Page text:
Lammily In Knowledge@Wharton show on Wharton Business Radio


Reed: That’s a great point. I think it’s hard to disentangle the reasons why these numbers may be dropping so much for Barbie. To what extent do strategies like this appear to be more desperate attempts at marketing gimmicks at the 11th hour correlated with sales dropping and things of that nature? Don’t you want to make these changes when things are good?

Hains: It does seem a little bit desperate to me, especially considering that in 2012 and 2014, we saw independent brands launch dolls that look very similar to me to the petite Barbie. That’s the Lati doll that’s now sold in 30 countries and the Lammily doll that was a crowd-funding success in 2014. Mattel is late to the game. These dolls have already been put out there by people risking their own money, risking their own everything to make a change that they feel is important. They did the hard work for them in proving that there’s a market for it. You’d rather be the front runner.

Knowledge@Wharton: Over the last five years, LEGO has just exploded sales-wise because of the partnerships they have lined up with companies such as Disney. This move is probably seen as they’re reacting to something they may have missed within culture. With Barbie, there is seemingly a monetary tie because of how their sales have gone south in the last few years.

Hains: I do think that may be the case. What’s interesting to remember about the Barbies that I think a lot of people have been missing is the Barbie body types are only going to be in one Barbie line, the Fashionistas line. Not only are they a little late to the party, but they’re not going all in. We’re not going to be seeing curvy princesses or curvy rock stars. It’s only the fashion- and appearance-oriented dolls, not the ones that come in president outfits or astronaut outfits. They’re just testing it out, and I think they’re going to see what the reaction is and decide whether to roll it out to their other lines. I’m already seeing a little bit of blowback online. Some of the interesting critiques I’ve read are, for example, this curvy Barbie is really not like a plus-sized woman. It’s more like a plus-sized model, which we know is more of an average woman. When it comes down to it, Barbie is in a bit of a pickle because it is a paradox for such an appearance-oriented brand that is trying to address body image.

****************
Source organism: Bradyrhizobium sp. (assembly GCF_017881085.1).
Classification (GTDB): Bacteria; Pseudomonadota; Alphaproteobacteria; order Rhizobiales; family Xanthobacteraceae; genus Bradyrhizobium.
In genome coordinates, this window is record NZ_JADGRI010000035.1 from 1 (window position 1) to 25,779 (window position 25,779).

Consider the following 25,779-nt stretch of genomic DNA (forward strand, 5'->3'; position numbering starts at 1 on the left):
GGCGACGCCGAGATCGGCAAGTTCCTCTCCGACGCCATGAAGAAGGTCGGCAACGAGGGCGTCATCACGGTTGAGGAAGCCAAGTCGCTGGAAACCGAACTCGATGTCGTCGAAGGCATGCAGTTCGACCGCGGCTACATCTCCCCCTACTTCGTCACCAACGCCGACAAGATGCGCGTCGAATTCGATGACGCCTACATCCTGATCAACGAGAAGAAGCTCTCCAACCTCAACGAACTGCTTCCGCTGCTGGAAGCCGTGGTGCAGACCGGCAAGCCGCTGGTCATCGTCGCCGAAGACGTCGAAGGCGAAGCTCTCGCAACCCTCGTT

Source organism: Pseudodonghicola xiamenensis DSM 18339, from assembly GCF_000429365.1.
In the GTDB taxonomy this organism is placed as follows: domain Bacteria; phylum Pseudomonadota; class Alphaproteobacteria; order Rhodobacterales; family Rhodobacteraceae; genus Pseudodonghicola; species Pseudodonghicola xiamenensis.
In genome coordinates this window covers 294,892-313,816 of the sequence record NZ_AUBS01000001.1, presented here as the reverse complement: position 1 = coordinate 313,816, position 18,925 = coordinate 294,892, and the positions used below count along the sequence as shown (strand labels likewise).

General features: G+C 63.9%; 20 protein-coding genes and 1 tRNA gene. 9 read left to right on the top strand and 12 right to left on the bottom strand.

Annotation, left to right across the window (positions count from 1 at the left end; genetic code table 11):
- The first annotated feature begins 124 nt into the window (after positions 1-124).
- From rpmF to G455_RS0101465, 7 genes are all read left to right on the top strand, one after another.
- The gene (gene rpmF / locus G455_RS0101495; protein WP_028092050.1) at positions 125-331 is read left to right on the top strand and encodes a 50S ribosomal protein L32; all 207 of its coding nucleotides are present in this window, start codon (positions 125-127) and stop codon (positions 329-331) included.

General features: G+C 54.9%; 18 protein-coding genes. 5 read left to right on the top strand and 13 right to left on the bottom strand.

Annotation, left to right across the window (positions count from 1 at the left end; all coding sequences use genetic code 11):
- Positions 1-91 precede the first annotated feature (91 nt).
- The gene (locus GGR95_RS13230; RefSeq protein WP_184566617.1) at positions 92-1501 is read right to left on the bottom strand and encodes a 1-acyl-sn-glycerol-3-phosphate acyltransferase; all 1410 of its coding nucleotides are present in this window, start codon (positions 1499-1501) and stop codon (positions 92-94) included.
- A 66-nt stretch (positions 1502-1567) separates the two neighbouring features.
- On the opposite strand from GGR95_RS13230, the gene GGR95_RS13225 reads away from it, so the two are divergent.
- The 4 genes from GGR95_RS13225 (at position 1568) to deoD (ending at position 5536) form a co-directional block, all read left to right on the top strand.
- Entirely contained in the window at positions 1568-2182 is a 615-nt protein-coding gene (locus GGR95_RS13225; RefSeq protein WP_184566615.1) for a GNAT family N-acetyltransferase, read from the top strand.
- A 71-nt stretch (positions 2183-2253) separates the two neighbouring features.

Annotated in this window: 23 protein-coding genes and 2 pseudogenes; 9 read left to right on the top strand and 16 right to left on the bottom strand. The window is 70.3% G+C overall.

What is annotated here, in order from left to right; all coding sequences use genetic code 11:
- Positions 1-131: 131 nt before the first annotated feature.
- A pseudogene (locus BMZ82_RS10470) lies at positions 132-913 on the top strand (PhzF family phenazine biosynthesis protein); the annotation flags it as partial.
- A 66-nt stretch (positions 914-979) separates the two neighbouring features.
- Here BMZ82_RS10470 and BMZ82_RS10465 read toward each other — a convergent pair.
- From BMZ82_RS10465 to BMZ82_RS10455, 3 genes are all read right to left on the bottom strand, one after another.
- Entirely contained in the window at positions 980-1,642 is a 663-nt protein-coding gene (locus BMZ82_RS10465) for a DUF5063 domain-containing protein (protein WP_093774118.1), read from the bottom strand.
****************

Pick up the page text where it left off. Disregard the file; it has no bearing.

Knowledge@Wharton: How do you think these decisions play out with other toy makers?

Hains: I do think that other toy makers will be watching and interested to see what their sales are like, see if this gives them an uptick and helps their downward spiral. It’s definitely a case to watch. I really do hope that the parents who are committed to seeing a more expanded range of body types vote with their dollars and go and buy some of these toys. On the other hand, I’m a little bit worried that the retailers that make the ultimate decision of what items to stock on the shelves might leave curvy Barbie at Mattel headquarters and not even have her on the shelves for people to buy on the spur of the moment.

Knowledge@Wharton: Going back to the publicity aspect of this, if somebody goes to the store and doesn’t find the products, that’s going to blow back on the individual store itself.

Reed: Yes, there’s a big part of demand going on here. This is a dangerous game to play because if you’re trying to test it out, trying to find that sweet spot where this kind of demand will pick up, then Rebecca’s point about not going all in is going to be signaling to folks that perhaps this is not a part of an important message for you as an organization.

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